When a petitioner's compliance with threshold procedural requirements is at issue, a respondent may file a motion for summary dismissal, rather than an answer. White v. Lewis, 874 F.2d 599, 602 (9th Cir. 1989). Rule 4 of the Rules Governing § 2254 Cases authorizes the Court to summarily dismiss a petition for writ of habeas corpus when “it plainly appears from the face of the petition and any attached exhibits that the petitioner is not entitled to relief in the district court.” The Court takes judicial notice of the records from Petitioner's state court proceedings, lodged by the parties.

         Respondent requests that the Court dismiss with prejudice the following claims contained in the Petition for Writ of Habeas Corpus for the following reasons: Claims 1(e), (f), and (g)[1] are procedurally defaulted, and Claim 3 fails to state a cognizable federal habeas corpus claim.

         A. Claims 1(e), (f), and (g): Ineffective Assistance of Trial and Direct Appeal Counsel

         A habeas petitioner must exhaust his remedies in the state court system before a federal court can grant relief on constitutional claims. O'Sullivan v. Boerckel, 526 U.S. 838, 842 (1999). To do so, the petitioner must proceed through one complete round of the state's established appellate review process, fairly presenting all constitutional claims at each level of appellate review to allow a full and fair opportunity to correct alleged constitutional errors at each level of appellate review. Id. at 845. If the Idaho Court of Appeals decided the appeal, then the petitioner must take the final step of filing a petition for review of that decision by the Idaho Supreme Court. Id. at 847. “Fair presentation” requires a description of both the operative facts and the legal theories upon which the federal claim is based. Gray v. Netherland, 518 U.S. 152, 162-63 (1996).

         When a habeas petitioner has not fairly presented a constitutional claim to the highest state court, and the state court would now refuse to consider it under the state's procedural rules, the claim is said to be “procedurally defaulted.” Gray, 518 U.S. at 161-62. Procedurally defaulted claims include: (1) when a petitioner has completely failed to raise a claim before the Idaho courts; (2) when a petitioner has raised a claim, but has failed to fully and fairly present it as a federal claim to the Idaho courts; or (3) when the Idaho courts have rejected a claim on an adequate and independent state procedural ground. Id.; Baldwin v. Reese, 541 U.S. 27, 32 (2004); Coleman v. Thompson, 501 U.S. 722, 750 (1991).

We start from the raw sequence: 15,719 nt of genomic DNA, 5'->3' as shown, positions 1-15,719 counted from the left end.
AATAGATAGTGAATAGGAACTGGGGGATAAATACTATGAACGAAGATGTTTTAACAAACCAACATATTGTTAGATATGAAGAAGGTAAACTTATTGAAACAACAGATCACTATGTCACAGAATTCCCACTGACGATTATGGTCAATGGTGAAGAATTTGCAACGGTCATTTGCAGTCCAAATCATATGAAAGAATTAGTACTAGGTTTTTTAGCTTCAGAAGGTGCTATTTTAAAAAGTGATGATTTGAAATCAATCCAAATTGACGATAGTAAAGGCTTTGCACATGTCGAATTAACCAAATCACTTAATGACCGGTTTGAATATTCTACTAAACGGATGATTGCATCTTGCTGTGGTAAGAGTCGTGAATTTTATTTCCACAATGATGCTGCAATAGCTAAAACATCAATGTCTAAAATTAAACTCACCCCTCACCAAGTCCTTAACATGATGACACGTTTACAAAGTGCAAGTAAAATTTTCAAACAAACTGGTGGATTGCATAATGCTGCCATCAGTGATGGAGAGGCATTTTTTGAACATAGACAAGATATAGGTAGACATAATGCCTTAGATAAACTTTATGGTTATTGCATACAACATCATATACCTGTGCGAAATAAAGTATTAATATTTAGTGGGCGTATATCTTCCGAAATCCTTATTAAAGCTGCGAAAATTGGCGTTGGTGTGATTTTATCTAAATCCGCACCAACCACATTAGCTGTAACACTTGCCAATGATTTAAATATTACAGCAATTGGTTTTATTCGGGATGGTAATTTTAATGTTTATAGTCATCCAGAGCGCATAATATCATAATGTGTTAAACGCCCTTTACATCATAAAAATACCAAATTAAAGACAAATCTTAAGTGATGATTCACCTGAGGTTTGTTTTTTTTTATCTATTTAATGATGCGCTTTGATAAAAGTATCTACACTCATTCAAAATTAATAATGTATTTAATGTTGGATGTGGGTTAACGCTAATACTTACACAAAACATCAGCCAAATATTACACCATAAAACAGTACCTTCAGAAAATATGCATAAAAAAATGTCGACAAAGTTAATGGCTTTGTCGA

A petitioner cannot proceed in federal court on his defaulted claims without a showing of “cause and prejudice” or a “miscarriage of justice.” Murray v. Carrier, 477 U.S. 478, 488 (1986). A procedurally defaulted claim will not be heard in federal court unless the petitioner shows either that there was legitimate cause for the default and that prejudice resulted from the default, or, alternatively, that the petitioner is actually innocent and a miscarriage of justice would occur if the federal claim is not heard. Id. at 485-95.

         Ordinarily, to show “cause” for a procedural default, a petitioner must prove that some objective factor external to the defense impeded his or his counsel's efforts to comply with the state procedural rule at issue. Id. at 488. To show “prejudice, ” a petitioner must show “not merely that the errors [in his proceeding] constituted a possibility of prejudice, but that they worked to his actual and substantial disadvantage, infecting ...